- Federal Deposit Insurance Corporation (FDIC).
A U.S. government agency that insures cash deposits, including certificates of deposit, that have been placed in member institutions, for up to $100,000.
- fee-based management.
A way in which a client is charged for professional financial help. With fee-based management, a client is charged a percentage of the assets in the manager’s control, usually around 1%–2%.
- fixed income investment.
An investment that produces a steady stream of income in the form of interest payments. The borrower, or issuer, can be a government—municipal, state or federal; a corporation; or a bank or savings and loan association.
- foreign fund.
A mutual fund that invests in developed markets outside the United States. See international stock funds.
- Form W-2.
A tax form prepared by an employer and given to an employee to be filed with his or her Form 1040. A W-2 lists wages earned during that year, federal and state taxes withheld, and Social Security tax information.
- Form W-4.
A tax form prepared by an employee for an employer indicating the employee’s exemptions and Social Security number, and allowing the employer to determine the amount of taxes to be withheld for the employee.
- Form 1099.
The IRS form for the annual reporting of dividend and interest payments made to investors. Companies, mutual funds, banks and other financial institutions report an investor’s dividend and interest directly to the IRS with this form.
- 401(k) plan.
A defined contribution plan in which an employer takes money directly from an employee’s salary and places it in a tax-deferred retirement account, which means that the employee doesn’t pay taxes on this money until he or she withdraws it. The decision about how and where the money is invested is usually the employee’s. Employers often match a percentage of employee contributions, sometimes as much as 50 cents on the dollar.
- 403(b) plan.
A 401(k) plan in the world of charitable and nonprofit organizations, including educational institutions. Contributions are deducted directly from employees’ salaries before taxes, and employers can contribute as well.
- front-end load.
A sales charge on a mutual fund that is applied when shares of the fund are purchased (as opposed to a back-end load, applied when shares are sold).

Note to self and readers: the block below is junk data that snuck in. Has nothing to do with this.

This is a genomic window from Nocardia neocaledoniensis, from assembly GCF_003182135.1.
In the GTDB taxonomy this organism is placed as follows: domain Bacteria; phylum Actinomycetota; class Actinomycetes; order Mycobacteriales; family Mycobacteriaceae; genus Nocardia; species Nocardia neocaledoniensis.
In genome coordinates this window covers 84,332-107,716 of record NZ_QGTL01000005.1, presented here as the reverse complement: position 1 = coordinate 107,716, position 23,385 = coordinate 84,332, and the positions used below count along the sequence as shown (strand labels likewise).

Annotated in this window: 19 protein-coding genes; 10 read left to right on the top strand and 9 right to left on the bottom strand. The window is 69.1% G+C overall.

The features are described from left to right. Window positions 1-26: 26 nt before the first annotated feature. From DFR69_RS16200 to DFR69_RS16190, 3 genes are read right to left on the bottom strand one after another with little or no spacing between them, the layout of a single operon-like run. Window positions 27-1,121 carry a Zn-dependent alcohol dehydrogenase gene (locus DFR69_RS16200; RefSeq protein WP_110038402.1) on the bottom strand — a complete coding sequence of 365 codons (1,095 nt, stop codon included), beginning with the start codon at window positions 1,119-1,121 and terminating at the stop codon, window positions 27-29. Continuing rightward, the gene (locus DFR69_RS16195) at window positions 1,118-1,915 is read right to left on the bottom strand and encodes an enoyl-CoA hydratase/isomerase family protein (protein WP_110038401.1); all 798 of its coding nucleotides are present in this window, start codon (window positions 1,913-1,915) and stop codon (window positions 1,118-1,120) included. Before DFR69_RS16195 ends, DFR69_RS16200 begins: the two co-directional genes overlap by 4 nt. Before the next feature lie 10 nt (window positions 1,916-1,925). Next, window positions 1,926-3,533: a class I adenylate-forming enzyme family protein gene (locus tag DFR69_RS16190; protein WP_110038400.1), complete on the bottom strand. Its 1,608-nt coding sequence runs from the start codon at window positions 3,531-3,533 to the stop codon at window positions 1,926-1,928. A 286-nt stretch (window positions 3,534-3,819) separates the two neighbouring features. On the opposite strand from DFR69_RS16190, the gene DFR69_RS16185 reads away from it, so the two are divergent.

- gift tax.
A tax imposed on transfers of property as gifts during the donor's lifetime.
- gift-tax exclusion.
Federal law permits tax-free gifts of up to $12,000 (as of 2007) per individual each year. Married couples may jointly give tax-free gifts of up to double that amount.
- government bond.
A bond issued by the U.S. Treasury or other federal agencies.
- gross income.
All income from all sources (other than tax-exempt income) that must be included on one’s tax return. Also known as gross earnings.
- growth and income fund.
A mutual fund that seeks both capital appreciation (growth) and current income. Investments are selected based on both their appreciation potential and their ability to pay dividends.
- growth fund.
A stock fund that seeks long-term capital appreciation. Growth funds generally buy common stocks of companies that advisors believe have long-term growth potential.
- growth stock.
The stock of a company that has previously seen rapid growth in revenue or earnings and is expected to see similar growth beyond the short term. Generally speaking, growth stocks pay relatively low dividends and sell at a relatively high price, considering their earnings and book value.
The person who is legally responsible for the care and well-being of a minor (or in some states, of an incapacitated adult). If appointed by a court, the guardian remains under court supervision.
A composite of companies that measures changes in market behavior. Well-known market indices include the S&P 500® Index, the Dow Jones Industrial Average, the NASDAQ Composite Index, and the Wilshire 5000 Index.
- index fund.
A mutual fund that seeks to track the performance of a market index, such as the S&P 500 Index, by investing in the stocks or other securities that compose that index.
- Individual Retirement Account (IRA).
A self-funded retirement plan (a plan that an individual, not an employer, establishes and funds) that provides tax benefits. There are several different types of IRAs, including Traditional IRA, Rollover IRA, Education IRA, and Roth IRA.
An increase in the cost of living, measured as a percentage and classified according to its severity. Mild inflation occurs when the price level—an average of all prices—rises from 2% to 4%. Moderate inflation refers to an inflation rate of 5% to 9%. Severe inflation (or “double-digit inflation”) refers to an inflation that threatens a country’s economy, in which money loses its value and people turn to bartering rather than relying on currency.
- inheritance tax.
State death taxes imposed on property received by inheritance. See estate tax.
- international stock fund.
A mutual fund that invests outside of the United States. International stock funds can include global funds, which invest in securities issued throughout the world (including the U.S.) or in foreign funds, which invest in developed markets exclusively outside the U.S.